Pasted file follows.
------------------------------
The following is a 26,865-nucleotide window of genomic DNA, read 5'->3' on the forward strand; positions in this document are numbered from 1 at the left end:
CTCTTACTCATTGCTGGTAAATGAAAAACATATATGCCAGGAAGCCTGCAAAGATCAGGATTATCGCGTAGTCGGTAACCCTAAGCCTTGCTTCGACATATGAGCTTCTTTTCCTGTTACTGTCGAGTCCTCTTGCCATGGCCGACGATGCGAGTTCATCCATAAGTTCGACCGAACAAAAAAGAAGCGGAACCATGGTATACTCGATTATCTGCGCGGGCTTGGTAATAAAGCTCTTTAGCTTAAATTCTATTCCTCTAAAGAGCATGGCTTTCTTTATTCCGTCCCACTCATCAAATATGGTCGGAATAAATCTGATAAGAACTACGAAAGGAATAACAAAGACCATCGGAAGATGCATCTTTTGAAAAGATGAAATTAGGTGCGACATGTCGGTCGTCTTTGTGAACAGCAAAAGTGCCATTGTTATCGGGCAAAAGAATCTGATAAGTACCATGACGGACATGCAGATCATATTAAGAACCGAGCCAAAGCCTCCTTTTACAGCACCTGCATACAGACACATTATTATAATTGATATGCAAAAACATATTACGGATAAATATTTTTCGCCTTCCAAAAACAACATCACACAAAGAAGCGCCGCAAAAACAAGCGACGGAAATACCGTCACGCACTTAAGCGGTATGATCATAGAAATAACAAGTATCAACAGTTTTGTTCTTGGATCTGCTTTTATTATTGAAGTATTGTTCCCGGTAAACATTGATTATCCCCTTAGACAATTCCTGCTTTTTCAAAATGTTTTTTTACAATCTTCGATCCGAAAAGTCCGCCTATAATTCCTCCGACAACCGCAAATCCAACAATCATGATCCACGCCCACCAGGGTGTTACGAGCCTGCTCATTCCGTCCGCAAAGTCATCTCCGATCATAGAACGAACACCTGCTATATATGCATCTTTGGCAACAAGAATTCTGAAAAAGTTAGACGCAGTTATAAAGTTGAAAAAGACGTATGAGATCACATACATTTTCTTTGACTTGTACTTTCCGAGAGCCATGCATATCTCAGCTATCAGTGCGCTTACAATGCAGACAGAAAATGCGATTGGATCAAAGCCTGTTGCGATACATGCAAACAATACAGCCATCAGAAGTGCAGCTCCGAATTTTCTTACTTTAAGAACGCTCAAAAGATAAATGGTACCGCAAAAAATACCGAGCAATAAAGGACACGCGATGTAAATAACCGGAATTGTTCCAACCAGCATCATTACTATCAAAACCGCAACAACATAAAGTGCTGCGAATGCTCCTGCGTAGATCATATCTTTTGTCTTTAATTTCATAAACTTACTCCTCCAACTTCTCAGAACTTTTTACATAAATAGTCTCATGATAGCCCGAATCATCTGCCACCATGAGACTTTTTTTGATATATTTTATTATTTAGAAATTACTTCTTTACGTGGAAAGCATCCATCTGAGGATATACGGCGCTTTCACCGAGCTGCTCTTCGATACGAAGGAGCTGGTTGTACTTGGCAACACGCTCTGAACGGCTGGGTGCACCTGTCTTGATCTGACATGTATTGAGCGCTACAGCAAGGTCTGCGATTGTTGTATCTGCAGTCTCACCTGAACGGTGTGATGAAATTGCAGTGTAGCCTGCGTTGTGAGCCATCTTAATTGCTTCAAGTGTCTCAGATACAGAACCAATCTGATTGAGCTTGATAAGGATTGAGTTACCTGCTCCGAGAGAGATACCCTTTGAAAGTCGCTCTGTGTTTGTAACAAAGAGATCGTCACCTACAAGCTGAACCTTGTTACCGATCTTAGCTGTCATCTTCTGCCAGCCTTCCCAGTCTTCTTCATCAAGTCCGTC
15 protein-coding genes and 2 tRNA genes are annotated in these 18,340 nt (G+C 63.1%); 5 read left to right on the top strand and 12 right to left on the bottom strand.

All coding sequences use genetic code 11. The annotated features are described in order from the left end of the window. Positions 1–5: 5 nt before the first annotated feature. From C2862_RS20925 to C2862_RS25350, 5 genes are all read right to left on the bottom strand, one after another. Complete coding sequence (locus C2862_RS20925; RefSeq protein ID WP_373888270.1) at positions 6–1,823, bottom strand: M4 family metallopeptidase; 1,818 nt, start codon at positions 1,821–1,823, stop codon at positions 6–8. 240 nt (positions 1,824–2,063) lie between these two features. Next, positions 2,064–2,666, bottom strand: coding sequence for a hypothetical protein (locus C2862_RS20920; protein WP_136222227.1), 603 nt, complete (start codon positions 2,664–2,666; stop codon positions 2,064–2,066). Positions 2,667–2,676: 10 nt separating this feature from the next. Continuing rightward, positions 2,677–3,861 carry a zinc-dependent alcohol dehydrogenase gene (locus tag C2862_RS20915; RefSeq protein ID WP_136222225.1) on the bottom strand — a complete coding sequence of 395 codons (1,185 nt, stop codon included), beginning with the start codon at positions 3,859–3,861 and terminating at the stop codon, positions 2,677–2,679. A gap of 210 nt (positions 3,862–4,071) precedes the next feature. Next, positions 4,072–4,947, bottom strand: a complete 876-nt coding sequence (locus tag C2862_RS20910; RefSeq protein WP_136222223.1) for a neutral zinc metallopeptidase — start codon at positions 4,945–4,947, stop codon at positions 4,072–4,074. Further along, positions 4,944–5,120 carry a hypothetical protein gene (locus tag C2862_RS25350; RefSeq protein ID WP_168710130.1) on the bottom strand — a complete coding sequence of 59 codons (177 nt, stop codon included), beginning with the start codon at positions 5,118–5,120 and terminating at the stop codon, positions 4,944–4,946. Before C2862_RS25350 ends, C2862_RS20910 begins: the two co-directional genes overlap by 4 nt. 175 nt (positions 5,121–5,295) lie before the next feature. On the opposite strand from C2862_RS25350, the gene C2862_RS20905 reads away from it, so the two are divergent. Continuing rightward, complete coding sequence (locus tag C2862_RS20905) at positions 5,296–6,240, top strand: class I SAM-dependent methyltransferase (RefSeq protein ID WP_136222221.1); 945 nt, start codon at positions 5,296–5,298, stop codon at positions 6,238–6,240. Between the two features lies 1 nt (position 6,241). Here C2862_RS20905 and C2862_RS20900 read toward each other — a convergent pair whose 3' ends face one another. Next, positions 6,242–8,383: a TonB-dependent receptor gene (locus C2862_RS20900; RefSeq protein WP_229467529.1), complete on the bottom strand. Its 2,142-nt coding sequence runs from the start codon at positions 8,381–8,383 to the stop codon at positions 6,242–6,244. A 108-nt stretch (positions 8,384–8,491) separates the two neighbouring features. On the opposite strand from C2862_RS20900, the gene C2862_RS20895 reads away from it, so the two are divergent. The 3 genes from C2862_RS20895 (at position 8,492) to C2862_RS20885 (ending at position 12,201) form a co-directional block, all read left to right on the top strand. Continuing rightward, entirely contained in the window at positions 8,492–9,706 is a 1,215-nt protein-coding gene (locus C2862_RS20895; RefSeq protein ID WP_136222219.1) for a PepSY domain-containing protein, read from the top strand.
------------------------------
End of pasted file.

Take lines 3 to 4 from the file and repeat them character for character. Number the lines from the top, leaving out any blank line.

15 protein-coding genes and 2 tRNA genes are annotated in these 18,340 nt (G+C 63.1%); 5 read left to right on the top strand and 12 right to left on the bottom strand.

All coding sequences use genetic code 11. The annotated features are described in order from the left end of the window. Positions 1–5: 5 nt before the first annotated feature. From C2862_RS20925 to C2862_RS25350, 5 genes are all read right to left on the bottom strand, one after another. Complete coding sequence (locus C2862_RS20925; RefSeq protein ID WP_373888270.1) at positions 6–1,823, bottom strand: M4 family metallopeptidase; 1,818 nt, start codon at positions 1,821–1,823, stop codon at positions 6–8. 240 nt (positions 1,824–2,063) lie between these two features. Next, positions 2,064–2,666, bottom strand: coding sequence for a hypothetical protein (locus C2862_RS20920; protein WP_136222227.1), 603 nt, complete (start codon positions 2,664–2,666; stop codon positions 2,064–2,066). Positions 2,667–2,676: 10 nt separating this feature from the next. Continuing rightward, positions 2,677–3,861 carry a zinc-dependent alcohol dehydrogenase gene (locus tag C2862_RS20915; RefSeq protein ID WP_136222225.1) on the bottom strand — a complete coding sequence of 395 codons (1,185 nt, stop codon included), beginning with the start codon at positions 3,859–3,861 and terminating at the stop codon, positions 2,677–2,679. A gap of 210 nt (positions 3,862–4,071) precedes the next feature. Next, positions 4,072–4,947, bottom strand: a complete 876-nt coding sequence (locus tag C2862_RS20910; RefSeq protein WP_136222223.1) for a neutral zinc metallopeptidase — start codon at positions 4,945–4,947, stop codon at positions 4,072–4,074. Further along, positions 4,944–5,120 carry a hypothetical protein gene (locus tag C2862_RS25350; RefSeq protein ID WP_168710130.1) on the bottom strand — a complete coding sequence of 59 codons (177 nt, stop codon included), beginning with the start codon at positions 5,118–5,120 and terminating at the stop codon, positions 4,944–4,946. Before C2862_RS25350 ends, C2862_RS20910 begins: the two co-directional genes overlap by 4 nt. 175 nt (positions 5,121–5,295) lie before the next feature. On the opposite strand from C2862_RS25350, the gene C2862_RS20905 reads away from it, so the two are divergent. Continuing rightward, complete coding sequence (locus tag C2862_RS20905) at positions 5,296–6,240, top strand: class I SAM-dependent methyltransferase (RefSeq protein ID WP_136222221.1); 945 nt, start codon at positions 5,296–5,298, stop codon at positions 6,238–6,240. Between the two features lies 1 nt (position 6,241). Here C2862_RS20905 and C2862_RS20900 read toward each other — a convergent pair whose 3' ends face one another. Next, positions 6,242–8,383: a TonB-dependent receptor gene (locus C2862_RS20900; RefSeq protein WP_229467529.1), complete on the bottom strand. Its 2,142-nt coding sequence runs from the start codon at positions 8,381–8,383 to the stop codon at positions 6,242–6,244. A 108-nt stretch (positions 8,384–8,491) separates the two neighbouring features. On the opposite strand from C2862_RS20900, the gene C2862_RS20895 reads away from it, so the two are divergent. The 3 genes from C2862_RS20895 (at position 8,492) to C2862_RS20885 (ending at position 12,201) form a co-directional block, all read left to right on the top strand. Continuing rightward, entirely contained in the window at positions 8,492–9,706 is a 1,215-nt protein-coding gene (locus C2862_RS20895; RefSeq protein ID WP_136222219.1) for a PepSY domain-containing protein, read from the top strand.